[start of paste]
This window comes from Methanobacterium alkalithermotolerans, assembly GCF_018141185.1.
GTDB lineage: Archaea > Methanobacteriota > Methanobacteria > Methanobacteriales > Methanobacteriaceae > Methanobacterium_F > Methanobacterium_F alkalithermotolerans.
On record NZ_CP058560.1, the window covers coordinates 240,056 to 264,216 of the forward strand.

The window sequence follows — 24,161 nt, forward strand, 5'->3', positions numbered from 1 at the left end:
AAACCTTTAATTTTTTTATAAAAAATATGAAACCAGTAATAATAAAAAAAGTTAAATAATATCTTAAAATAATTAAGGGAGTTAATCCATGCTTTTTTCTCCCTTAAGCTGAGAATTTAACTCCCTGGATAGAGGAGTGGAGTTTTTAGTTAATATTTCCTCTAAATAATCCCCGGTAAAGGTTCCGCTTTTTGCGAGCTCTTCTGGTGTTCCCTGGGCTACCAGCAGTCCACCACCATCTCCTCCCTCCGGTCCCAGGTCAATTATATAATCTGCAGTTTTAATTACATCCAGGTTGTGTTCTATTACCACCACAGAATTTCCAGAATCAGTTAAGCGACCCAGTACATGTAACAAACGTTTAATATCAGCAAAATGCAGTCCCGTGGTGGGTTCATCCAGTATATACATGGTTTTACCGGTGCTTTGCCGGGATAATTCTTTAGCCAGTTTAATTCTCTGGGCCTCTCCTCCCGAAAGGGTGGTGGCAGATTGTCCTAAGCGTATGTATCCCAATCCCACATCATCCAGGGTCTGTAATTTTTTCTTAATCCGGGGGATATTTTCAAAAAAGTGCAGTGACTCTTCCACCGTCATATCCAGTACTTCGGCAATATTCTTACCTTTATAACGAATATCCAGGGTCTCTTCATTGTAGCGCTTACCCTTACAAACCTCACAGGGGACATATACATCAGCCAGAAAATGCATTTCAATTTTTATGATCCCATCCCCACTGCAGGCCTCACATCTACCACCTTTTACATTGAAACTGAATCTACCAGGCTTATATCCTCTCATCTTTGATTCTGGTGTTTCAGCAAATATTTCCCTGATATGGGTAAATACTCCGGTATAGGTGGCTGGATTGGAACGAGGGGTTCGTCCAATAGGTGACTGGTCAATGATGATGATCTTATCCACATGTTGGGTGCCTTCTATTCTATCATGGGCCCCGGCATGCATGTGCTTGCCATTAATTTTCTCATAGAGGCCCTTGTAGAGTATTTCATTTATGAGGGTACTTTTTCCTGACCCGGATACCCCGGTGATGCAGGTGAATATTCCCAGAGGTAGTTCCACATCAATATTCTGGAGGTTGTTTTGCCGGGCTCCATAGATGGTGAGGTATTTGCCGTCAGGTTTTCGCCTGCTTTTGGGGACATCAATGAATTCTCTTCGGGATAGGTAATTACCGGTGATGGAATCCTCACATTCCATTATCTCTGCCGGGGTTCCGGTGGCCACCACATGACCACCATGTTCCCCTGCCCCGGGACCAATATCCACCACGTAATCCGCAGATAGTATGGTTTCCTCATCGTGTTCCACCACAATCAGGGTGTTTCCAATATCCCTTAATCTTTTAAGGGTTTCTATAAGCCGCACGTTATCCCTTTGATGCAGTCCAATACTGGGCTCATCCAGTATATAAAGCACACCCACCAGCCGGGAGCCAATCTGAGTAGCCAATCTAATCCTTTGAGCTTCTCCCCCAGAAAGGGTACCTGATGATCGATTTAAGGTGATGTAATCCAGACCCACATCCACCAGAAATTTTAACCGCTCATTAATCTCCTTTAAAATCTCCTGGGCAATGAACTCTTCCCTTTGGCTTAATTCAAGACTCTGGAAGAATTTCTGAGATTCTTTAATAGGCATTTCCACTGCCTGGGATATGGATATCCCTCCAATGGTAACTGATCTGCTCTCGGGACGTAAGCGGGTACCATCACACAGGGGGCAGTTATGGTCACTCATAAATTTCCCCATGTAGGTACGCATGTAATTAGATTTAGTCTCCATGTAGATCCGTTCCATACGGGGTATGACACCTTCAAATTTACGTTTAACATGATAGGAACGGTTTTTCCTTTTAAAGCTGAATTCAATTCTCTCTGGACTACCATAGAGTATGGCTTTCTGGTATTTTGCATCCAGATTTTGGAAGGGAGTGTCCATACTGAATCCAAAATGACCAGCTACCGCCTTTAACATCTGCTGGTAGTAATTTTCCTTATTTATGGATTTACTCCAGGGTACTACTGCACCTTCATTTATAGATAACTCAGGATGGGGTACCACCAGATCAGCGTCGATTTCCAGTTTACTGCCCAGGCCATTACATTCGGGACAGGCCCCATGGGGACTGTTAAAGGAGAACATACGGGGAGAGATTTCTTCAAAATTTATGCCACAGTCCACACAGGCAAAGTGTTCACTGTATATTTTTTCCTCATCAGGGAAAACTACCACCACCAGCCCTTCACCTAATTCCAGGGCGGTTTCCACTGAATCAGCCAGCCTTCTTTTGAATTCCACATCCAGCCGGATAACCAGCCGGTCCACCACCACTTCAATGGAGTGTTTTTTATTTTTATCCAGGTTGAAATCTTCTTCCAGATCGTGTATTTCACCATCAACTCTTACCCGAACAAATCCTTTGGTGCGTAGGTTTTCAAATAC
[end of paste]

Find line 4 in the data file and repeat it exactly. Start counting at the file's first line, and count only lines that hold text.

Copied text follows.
The window sequence follows — 24,161 nt, forward strand, 5'->3', positions numbered from 1 at the left end: